The Times of Israel is reporting that Israel and Iran have opened up a new front in the low-level war the two countries have been engaged in for the past few years. The front is being fought in cyberspace.
“The former head of Military Intelligence on Tuesday said a sophisticated cyberattack on an Iranian port last week appeared to be an Israeli retaliation to Tehran’s failed attempted hacking of Israel’s water companies last month, sending a message that Jerusalem could significantly harm Iran’s economy if attacks on Israeli civilian infrastructure continued.”
The Israeli cyber attack brought down the computer systems that controlled vehicle and ship traffic at the Shahid Rajaee port, causing massive backups. Shahid Rajaee is located on the Persian Gulf near the Straits of Hormuz. It handles 100 million tons of cargo each year. It is one of the main entry and exit points for Iran’s imports and exports.
By shutting down Shahid Rajaee, Israel demonstrated to Iran that it can cut that country off from the outside world at will. Iran’s economy is already suffering due to economic sanctions initiated by the United States as well as the rock bottom price of oil and gas, Iran’s main exports. If Israel or any other country decided to close Iran’s ports, either through cyberattacks or a more conventional naval blockade, that country’s economy would quickly collapse.
Iran has tried to take down Israel’s water distribution system, something that the Jewish state relies on for its survival. A complex system of pumps, pipelines, and desalination plants ensures that Israelis have enough water to live and to operate its agricultural sector. Fortunately, Iran’s cyberattack on Israel turned out to be ineffective. Otherwise, Israel would have found itself without a way to distribute water in an arid part of the world.
Israel has brought to cyberspace a tactic that has proven to be tried and true in the real world.
“This appears to indicate that Israel has adopted a tit-for-tat strategy in responding to Iranian cyber aggression — a tactic already used by the Israeli military with physical, or kinetic, attacks — as the digital realm becomes increasingly important in modern warfare.”
Since its founding, Israel has always responded to terrorist attacks, whether they involved armed fedayeen or suicide bombing or, more recently, rocket barrages, with airstrikes. The idea is that the air attacks would discourage terrorists based in Lebanon or the Gaza Strip by inflicting disproportionate damage. The strategy works, at least for a while.
Ironically, Iran tried to pull off its cyberattack on Israel’s water distribution system in retaliation for the Jewish state’s airstrikes on Iranian units in Syria. According to Reuters, Israel’s air campaign against Iranian and Iranian backed militias has met with considerable success, so much so that Iran has started to withdraw its units from Syria.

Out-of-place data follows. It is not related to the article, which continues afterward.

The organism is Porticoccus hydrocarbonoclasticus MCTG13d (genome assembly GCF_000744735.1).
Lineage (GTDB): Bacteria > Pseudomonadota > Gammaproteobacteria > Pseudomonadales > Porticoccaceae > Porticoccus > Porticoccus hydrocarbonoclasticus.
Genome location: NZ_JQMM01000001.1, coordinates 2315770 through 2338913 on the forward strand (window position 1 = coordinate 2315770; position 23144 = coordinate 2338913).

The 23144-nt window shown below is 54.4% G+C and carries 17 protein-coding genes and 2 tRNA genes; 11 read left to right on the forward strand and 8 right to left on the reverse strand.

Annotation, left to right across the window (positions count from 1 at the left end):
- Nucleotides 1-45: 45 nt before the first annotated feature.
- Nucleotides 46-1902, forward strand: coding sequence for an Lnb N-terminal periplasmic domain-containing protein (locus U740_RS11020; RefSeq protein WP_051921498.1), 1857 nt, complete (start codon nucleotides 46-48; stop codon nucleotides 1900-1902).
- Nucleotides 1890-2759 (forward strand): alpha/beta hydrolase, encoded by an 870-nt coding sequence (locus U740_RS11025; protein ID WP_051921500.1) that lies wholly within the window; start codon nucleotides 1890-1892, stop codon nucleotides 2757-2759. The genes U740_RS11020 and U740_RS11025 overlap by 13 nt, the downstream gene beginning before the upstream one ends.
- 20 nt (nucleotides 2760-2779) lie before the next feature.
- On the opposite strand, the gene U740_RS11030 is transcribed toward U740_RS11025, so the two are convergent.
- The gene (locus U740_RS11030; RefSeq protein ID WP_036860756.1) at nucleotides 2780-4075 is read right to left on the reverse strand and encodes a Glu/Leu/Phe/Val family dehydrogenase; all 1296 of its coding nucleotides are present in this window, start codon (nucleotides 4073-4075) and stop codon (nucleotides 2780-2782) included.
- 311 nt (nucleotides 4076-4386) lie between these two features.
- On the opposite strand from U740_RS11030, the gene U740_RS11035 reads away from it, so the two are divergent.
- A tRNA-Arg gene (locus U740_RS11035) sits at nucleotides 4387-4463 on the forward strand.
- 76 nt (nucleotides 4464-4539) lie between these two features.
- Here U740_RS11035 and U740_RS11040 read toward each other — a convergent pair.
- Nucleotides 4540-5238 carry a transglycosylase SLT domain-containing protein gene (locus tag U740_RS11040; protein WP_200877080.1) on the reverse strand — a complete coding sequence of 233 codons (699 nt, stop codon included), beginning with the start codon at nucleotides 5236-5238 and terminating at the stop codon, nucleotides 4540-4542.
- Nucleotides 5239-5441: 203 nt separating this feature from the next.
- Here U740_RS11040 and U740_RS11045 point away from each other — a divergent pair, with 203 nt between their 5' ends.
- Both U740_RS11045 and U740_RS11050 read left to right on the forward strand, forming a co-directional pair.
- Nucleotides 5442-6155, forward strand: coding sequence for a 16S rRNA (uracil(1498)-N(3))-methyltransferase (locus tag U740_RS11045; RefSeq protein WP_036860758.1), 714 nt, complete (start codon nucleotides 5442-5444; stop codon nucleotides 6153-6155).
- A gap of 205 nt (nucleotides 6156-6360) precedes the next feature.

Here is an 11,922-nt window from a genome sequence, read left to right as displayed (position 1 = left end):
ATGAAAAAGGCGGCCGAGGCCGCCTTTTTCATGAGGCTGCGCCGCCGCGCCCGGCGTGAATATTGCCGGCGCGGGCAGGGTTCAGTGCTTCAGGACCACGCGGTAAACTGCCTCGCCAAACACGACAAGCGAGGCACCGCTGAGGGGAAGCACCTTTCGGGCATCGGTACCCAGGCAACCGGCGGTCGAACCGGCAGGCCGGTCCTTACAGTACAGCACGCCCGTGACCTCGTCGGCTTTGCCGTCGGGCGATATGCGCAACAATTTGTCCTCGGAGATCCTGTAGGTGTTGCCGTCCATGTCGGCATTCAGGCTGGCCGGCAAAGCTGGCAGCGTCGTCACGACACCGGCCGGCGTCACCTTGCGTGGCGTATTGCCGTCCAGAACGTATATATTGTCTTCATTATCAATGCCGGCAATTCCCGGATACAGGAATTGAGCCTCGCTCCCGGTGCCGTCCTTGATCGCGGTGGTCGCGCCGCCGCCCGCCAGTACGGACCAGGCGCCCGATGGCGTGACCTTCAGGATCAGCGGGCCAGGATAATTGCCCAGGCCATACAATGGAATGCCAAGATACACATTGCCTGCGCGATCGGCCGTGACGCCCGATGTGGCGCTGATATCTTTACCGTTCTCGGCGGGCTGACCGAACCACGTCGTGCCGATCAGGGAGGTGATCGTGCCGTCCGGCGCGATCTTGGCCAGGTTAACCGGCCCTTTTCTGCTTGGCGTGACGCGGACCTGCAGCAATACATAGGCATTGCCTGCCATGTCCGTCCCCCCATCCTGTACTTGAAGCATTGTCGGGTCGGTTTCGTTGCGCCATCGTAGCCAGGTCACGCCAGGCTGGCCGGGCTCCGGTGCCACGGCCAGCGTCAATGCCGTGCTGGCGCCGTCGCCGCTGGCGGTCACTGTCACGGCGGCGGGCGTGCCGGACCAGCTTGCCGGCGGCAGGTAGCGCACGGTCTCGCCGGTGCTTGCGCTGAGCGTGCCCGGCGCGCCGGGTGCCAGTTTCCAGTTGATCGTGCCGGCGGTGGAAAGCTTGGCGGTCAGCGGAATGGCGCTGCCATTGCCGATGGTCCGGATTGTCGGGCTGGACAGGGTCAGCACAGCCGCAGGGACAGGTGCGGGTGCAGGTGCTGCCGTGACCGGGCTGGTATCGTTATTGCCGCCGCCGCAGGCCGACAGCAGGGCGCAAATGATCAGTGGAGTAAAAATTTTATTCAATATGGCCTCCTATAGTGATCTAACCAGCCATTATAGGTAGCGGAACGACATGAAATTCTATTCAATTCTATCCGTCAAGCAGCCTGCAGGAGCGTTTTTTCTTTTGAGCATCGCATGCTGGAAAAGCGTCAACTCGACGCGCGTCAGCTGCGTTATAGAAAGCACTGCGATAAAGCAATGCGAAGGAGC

The hacking of the computers at the Shahid Rajaee port was not the first cyberattack conducted against Iran by any means. Several years ago, a computer worm called Stuxnet was introduced to a computer at one of Iran’s facilities where that country’s atomic bomb program is being conducted. The worm caused the centrifuges that were used to create bomb-grade uranium to spin out of control, eventually breaking them. The cyberattack is thought to have set back Iran’s atomic bomb program by years. Stuxnet is thought to have been a joint operation conducted by Israel and the United States.
The tit for tat cyberattacks between Israel and Iran illustrate that cyberspace is just another battle space between opponents. Much of the world is controlled by computer systems and are thus vulnerable to attack. Such attacks need to be warded off by sophisticated cybersecurity systems, much like the attack on Israel’s water distribution system was turned back.
As it turns out, power grids are a prime target for cyberterrorists. A cyberattack that takes down a power grid, especially in the middle of a hot summer or a cold winter, would cause widespread destruction and death. Cybersecurity experts, both in the military and in the private sector, are keeping awake at night devising means to ward off such attacks.
The stark truth of the matter is that the most important battles of the future are not going to be conducted on the battlefield, but in dimly lit rooms by people seated at consoles, wielding weapons that have no physical existence, but are potent all the same,